Transglobal Expedition team to attempt recovery of lost truck

Three-day Arctic operation begins Thursday

A Ford F-150 truck was part of the Transglobal Car Expedition and went through thin ice near the Tasmania Islands, in Franklin Strait on March 23. (Photo courtesy of the Transglobal Car Expedition)

By Meral Jamal

Members of the Transglobal Car Expedition are returning to the remote Arctic this week to recover a Ford pickup truck they lost through thin ice five months ago.

The Transglobal Car Expedition involves a team of 16 Russians, Americans, Ukrainians, Canadians and Icelanders who hope to do the first-ever overland wheeled journey from the continental shelf of North America to the High Arctic. (Photo courtesy of the Transglobal Car Expedition)

The Ford F-150 was part of an overland excursion from Yellowknife to Resolute Bay when it was lost March 23 during a return trip to Cambridge Bay.

It went into the water near the Tasmania Islands, in the Franklin Strait, and has been sitting on the Arctic sea floor since.

Now, a 12-member team is travelling back for a three-day recovery operation based out of Gjoa Haven, about 300 kilometres from the site where the truck went in. The operation starts Thursday.

The plan is for experienced Arctic divers to attach airbags to the truck, float it, and bring it to shore, according to a news release from the Transglobal Car Expedition.

Then, the team will inspect the truck and get it ready to be airlifted by helicopter to Gjoa Haven.

Local hunters who are knowledgeable about local wildlife and land will also be on site.

Andrew Comrie-Picard, a professional driver originally from Edmonton who now lives in California, was part of the original expedition and is returning to the area as part of the recovery operation.

He said the expedition team has worked with local communities and federal authorities on this project due to environmental impact concerns, including the release of fuel from the truck into the water.

“It’s been a consultative process throughout and our goal is to get [the truck] out so it doesn’t deteriorate or release anything additional into the environment,” Comrie-Picard said.

“This isn’t about getting our truck back. It’s about making sure that the truck isn’t there [and] doing damage.”
According to Comrie-Picard, the whole process has taught his team about how to collaborate with people in the North.

“You have to put yourself out there and talk to people and all get around the same table as much as possible,” he said, adding the team initially found it difficult to reach out to local hunters and trappers organizations and local communities in a useful way.

But through a consultative process spanning a couple of months, they learned “people are actually quick to unite behind this project and quick to be supportive.”

Andrew Comrie-Picard said the expedition team has worked with local communities and federal authorities to plan the recovery operation because of environmental concerns such as the release of fuel from the truck into the water. (Photo courtesy of the Transglobal Car Expedition.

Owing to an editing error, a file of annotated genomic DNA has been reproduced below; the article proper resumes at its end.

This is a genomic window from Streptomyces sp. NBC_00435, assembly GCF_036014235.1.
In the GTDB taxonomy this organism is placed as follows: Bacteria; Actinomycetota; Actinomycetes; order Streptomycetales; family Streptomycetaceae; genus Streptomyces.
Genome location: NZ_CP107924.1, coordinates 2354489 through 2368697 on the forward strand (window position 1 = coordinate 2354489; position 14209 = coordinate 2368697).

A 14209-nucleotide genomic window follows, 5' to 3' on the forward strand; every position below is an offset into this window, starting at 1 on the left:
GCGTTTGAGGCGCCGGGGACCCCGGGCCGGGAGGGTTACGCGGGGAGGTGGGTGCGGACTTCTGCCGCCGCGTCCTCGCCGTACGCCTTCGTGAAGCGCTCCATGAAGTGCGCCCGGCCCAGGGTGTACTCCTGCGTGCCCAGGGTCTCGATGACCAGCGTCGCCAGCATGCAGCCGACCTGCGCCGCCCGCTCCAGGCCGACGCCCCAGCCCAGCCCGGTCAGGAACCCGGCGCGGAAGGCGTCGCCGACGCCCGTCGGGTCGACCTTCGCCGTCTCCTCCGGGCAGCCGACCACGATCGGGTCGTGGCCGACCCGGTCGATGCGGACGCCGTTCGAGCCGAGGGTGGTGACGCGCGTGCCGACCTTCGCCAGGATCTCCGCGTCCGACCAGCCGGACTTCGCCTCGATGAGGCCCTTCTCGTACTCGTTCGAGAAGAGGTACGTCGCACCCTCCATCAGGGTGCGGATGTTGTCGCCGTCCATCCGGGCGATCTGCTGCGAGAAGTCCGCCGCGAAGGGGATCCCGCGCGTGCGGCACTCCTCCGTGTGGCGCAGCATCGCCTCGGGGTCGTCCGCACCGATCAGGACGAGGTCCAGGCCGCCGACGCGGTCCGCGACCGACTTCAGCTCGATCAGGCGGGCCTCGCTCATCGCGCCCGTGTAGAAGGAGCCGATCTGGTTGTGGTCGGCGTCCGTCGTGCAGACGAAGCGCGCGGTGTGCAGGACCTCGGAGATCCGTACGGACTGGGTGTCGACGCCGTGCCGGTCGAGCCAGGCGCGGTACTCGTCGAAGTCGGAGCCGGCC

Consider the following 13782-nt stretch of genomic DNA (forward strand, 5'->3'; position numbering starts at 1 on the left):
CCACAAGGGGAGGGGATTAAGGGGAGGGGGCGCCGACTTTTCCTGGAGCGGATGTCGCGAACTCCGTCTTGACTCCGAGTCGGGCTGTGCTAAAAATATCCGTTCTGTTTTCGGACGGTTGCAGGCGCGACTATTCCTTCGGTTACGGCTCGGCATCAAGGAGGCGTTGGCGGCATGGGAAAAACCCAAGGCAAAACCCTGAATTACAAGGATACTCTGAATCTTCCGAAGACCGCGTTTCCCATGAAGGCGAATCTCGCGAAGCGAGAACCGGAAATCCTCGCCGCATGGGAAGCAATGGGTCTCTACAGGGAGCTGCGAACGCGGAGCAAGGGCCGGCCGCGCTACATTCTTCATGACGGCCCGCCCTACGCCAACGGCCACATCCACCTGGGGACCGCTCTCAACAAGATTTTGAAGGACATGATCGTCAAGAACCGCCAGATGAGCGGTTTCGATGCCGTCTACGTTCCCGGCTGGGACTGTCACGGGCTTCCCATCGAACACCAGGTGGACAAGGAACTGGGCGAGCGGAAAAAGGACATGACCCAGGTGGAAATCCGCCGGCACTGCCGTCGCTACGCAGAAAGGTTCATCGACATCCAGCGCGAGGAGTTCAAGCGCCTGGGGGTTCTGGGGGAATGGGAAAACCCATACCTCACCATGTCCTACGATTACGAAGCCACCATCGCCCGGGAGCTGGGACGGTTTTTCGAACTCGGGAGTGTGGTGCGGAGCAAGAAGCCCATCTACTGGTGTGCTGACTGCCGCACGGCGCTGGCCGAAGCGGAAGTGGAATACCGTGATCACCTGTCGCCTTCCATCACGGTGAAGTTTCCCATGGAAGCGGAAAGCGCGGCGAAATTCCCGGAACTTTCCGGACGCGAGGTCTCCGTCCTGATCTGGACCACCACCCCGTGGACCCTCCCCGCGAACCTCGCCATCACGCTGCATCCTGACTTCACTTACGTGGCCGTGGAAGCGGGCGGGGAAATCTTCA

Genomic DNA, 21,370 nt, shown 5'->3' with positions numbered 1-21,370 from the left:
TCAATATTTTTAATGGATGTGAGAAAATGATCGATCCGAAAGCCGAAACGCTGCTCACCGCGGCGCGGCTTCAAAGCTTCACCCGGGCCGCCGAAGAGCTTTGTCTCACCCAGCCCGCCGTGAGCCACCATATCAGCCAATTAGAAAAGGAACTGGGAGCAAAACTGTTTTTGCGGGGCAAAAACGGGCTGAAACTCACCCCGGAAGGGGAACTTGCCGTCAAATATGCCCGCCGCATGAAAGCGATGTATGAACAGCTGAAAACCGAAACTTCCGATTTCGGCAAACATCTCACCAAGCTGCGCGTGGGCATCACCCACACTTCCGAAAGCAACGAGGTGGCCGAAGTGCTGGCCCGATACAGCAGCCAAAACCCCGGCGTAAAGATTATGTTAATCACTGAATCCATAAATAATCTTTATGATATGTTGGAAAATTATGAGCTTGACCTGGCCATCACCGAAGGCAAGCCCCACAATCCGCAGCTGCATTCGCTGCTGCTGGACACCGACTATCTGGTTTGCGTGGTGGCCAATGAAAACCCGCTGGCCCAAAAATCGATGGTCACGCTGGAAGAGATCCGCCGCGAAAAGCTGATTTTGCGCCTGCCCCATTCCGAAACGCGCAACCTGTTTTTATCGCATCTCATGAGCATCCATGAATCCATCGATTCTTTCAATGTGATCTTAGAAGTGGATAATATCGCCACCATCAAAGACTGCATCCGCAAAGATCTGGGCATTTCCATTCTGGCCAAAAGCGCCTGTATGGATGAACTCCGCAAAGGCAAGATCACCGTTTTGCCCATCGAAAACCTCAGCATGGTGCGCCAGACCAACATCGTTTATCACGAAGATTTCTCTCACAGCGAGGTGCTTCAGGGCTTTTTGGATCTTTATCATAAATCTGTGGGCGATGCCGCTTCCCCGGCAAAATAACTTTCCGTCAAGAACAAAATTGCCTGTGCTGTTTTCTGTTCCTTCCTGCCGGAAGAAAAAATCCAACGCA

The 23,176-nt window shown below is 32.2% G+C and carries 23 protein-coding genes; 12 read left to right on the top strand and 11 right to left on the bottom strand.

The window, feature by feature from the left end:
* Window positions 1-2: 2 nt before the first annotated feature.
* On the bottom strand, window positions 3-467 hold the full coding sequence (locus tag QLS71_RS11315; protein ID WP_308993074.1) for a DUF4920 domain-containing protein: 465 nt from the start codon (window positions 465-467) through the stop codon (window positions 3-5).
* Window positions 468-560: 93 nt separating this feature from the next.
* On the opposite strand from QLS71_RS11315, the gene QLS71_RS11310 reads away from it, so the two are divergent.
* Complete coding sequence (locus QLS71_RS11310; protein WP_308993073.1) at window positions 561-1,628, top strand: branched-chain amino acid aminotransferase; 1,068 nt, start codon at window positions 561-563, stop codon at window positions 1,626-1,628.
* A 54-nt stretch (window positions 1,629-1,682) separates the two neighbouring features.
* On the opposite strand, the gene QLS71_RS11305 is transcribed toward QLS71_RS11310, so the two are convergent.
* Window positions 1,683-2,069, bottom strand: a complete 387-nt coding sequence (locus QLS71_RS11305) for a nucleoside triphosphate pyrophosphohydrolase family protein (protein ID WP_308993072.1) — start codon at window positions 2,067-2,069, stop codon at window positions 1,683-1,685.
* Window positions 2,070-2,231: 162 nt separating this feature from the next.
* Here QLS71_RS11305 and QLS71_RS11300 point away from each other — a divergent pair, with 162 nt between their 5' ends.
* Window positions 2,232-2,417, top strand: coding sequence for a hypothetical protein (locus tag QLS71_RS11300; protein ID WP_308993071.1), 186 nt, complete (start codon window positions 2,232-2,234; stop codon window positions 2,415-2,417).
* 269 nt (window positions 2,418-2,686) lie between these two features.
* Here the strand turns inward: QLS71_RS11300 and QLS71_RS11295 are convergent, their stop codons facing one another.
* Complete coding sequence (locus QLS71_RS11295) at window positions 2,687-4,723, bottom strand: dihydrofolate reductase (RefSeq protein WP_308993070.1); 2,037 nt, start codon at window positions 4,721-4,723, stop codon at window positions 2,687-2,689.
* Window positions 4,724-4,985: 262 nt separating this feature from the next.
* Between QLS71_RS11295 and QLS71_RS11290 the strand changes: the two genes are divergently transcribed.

“It’s wonderful,” he said.

Once the recovery operation is complete and the truck brought to Gjoa Haven, Comrie-Picard said it will be put in a sealift vessel scheduled for Montreal.

The team might try then try to repair the vehicle, use parts of it that still work or ship it to the United States where they’re hoping to display it at the Arctic Trucks factory in Cheyenne, Wyo.

GoodGear, the parent organization behind the Transglobal Car Expedition, is funding the recovery. Comrie-Picard wouldn’t comment on how much it’s expected to cost.

The Transglobal Car Expedition involves a team of 16 Russians, Americans, Ukrainians, Canadians and Icelanders who hope to do the first-ever overland wheeled journey from the continental shelf of North America to the High Arctic.

The team has used seven vehicles for its journey so far. They made international headlines in March when a plane chartered by one of its Russian members was detained in Yellowknife for allegedly violating Canadian airspace rules. Canada had closed its airspace to Russian planes in response to the invasion of Ukraine.

Transport Canada ended up fining the passenger, pilots and charter company a total of $24,000.

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(6) Comments:

  1. Posted by John W Paul Murphy on

    I, for one, hope they keep the Russians out of this process in Canada. Their leader has done enough that is detrimental to this world.

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    • Posted by Low Hanging Fruit on

      I, for one, appreciate this rather brave stance you have taken, Mr. Murphy. Brave, and stunning.

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      • Posted by John W Paul Murphy on

        And common sense when one thinks of the destruction the Russian leadership have caused recently.

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  2. Posted by When… on

    When will the Inuit organizations get together to go remove all the snowmobiles that have fallen through thin ice over the decades? Or is this a case of “Rules for thee, but not for me?”

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    • Posted by Why… on

      Why would Inuit organizations be responsible for this? What rules?

    • Posted by Donald on

      It does give these joy riders rules and consequences when they want to play explorers with their expensive toys up here, if not we will probably see more of these yahoos thinking they are the first for this and that and leave their mess behind without a single thought.

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